“The Lord is not going to let my POW be forgotten," said Ileana Dexter. “I know that he died — I feel that in my heart — but I won’t give up on his last will, which is to bring him home.
The U.S. military has told Mrs. Dexter this much about her son’s disappearance in Vietnam:
“On 10 May, 1966, Bennie L. Dexter, U.S. Air Force, was captured while driving a Jeep, near the Darlac-Quang Duc Province border. His Jeep was found at this location the next day, and there was a witness to his capture. Other Vietnamese saw Airman Dexter in captivity in Quang Duc Province, South Vietnam. The Hanoi government in 1966 put out a list of names of 29 Air Force men being held prisoner. The list included Bennie Dexter.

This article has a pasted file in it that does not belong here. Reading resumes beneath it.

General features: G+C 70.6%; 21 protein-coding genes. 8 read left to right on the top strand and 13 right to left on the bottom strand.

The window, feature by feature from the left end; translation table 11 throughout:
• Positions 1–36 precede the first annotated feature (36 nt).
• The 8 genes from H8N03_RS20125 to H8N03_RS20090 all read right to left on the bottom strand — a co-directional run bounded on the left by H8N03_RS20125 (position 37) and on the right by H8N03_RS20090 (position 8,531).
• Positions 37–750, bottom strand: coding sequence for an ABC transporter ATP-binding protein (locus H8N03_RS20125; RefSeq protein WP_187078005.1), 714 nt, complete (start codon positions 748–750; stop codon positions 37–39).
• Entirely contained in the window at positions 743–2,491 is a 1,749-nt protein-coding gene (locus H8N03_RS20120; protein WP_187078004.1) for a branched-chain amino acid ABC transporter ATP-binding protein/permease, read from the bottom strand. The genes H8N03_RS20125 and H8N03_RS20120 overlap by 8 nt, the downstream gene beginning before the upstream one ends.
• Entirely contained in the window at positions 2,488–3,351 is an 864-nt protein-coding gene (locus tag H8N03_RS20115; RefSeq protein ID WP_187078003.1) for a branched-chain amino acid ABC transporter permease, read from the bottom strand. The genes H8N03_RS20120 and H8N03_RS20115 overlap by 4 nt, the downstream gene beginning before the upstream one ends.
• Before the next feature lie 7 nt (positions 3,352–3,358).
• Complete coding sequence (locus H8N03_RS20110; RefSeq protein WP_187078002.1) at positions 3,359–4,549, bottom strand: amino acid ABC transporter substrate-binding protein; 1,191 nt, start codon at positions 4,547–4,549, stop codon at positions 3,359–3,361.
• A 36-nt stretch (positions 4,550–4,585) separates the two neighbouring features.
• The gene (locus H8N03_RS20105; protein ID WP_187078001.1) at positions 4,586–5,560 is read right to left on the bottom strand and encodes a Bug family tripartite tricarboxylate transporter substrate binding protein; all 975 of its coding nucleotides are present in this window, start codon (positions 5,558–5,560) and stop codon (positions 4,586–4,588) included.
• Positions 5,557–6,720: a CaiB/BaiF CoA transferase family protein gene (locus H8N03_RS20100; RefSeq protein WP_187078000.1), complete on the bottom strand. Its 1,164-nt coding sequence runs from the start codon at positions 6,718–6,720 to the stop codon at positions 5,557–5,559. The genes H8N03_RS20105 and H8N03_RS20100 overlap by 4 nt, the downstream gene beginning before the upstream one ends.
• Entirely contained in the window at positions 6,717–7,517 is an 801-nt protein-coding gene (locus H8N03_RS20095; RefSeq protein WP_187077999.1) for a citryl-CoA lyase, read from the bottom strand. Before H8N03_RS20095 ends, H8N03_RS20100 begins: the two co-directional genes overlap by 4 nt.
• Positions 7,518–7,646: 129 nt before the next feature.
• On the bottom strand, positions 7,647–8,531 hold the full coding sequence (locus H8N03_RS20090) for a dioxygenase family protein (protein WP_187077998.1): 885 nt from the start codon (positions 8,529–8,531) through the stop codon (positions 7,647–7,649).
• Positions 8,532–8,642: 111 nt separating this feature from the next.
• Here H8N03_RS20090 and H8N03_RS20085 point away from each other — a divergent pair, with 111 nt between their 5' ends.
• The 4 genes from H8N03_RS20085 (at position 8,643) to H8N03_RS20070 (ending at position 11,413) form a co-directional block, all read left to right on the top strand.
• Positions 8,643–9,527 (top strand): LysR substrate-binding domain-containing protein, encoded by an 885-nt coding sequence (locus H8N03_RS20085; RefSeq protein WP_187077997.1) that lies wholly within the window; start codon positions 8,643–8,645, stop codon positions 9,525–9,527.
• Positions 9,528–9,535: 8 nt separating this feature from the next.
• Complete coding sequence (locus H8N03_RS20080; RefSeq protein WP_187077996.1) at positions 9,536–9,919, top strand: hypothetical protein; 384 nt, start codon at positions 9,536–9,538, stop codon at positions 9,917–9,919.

In 1973, 20 of those 29 men came home to the U.S. on the first planeload of freed POWs. Six of the others were known to have died in captivity, and two more have been accounted for, bringing the total to 28. But no one seems to know what happened to Bennie Dexter.
He was presumed dead in 1976, and a funeral was held for him in Bend. But his mother is still determined to fill her son’s wish that his remains be brought home to Central Oregon.
“All I’s asking for is them (the Vietnamese) to acknowledge my son’s name, and send home my son’s remains and his dog tags" said Mrs. Dexter. “That’s all I want."
The “Operation Sweet Tooth" program, which Mrs. Dexter and others set up to deliver Christmas boxes to G.I.s in Vietnam, will be honored in the official book describing the dedication of the Oregon Vietnam Memorial.
“You can never really let go of it," she said. “These men were our sons — they were so close to our hearts."